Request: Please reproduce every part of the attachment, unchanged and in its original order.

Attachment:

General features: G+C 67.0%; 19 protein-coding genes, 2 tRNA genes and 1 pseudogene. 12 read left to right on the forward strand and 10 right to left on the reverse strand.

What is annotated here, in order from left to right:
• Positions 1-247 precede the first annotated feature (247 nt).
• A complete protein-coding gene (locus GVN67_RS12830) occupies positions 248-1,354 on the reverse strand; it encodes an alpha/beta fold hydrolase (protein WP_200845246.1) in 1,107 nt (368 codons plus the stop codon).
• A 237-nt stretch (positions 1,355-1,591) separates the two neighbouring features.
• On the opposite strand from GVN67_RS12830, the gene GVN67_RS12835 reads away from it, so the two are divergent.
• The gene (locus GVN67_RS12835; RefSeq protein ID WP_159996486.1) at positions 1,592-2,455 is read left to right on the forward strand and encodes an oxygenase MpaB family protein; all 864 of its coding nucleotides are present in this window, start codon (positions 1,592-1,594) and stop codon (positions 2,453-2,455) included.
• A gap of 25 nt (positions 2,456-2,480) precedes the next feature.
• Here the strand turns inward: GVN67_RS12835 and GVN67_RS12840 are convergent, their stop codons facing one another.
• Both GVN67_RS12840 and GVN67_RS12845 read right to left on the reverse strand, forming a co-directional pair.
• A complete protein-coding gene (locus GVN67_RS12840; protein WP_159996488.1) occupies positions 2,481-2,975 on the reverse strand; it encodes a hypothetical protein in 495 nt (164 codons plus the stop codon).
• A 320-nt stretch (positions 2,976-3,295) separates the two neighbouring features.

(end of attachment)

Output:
General features: G+C 67.0%; 19 protein-coding genes, 2 tRNA genes and 1 pseudogene. 12 read left to right on the forward strand and 10 right to left on the reverse strand.

What is annotated here, in order from left to right:
• Positions 1-247 precede the first annotated feature (247 nt).
• A complete protein-coding gene (locus GVN67_RS12830) occupies positions 248-1,354 on the reverse strand; it encodes an alpha/beta fold hydrolase (protein WP_200845246.1) in 1,107 nt (368 codons plus the stop codon).
• A 237-nt stretch (positions 1,355-1,591) separates the two neighbouring features.
• On the opposite strand from GVN67_RS12830, the gene GVN67_RS12835 reads away from it, so the two are divergent.
• The gene (locus GVN67_RS12835; RefSeq protein ID WP_159996486.1) at positions 1,592-2,455 is read left to right on the forward strand and encodes an oxygenase MpaB family protein; all 864 of its coding nucleotides are present in this window, start codon (positions 1,592-1,594) and stop codon (positions 2,453-2,455) included.
• A gap of 25 nt (positions 2,456-2,480) precedes the next feature.
• Here the strand turns inward: GVN67_RS12835 and GVN67_RS12840 are convergent, their stop codons facing one another.
• Both GVN67_RS12840 and GVN67_RS12845 read right to left on the reverse strand, forming a co-directional pair.
• A complete protein-coding gene (locus GVN67_RS12840; protein WP_159996488.1) occupies positions 2,481-2,975 on the reverse strand; it encodes a hypothetical protein in 495 nt (164 codons plus the stop codon).
• A 320-nt stretch (positions 2,976-3,295) separates the two neighbouring features.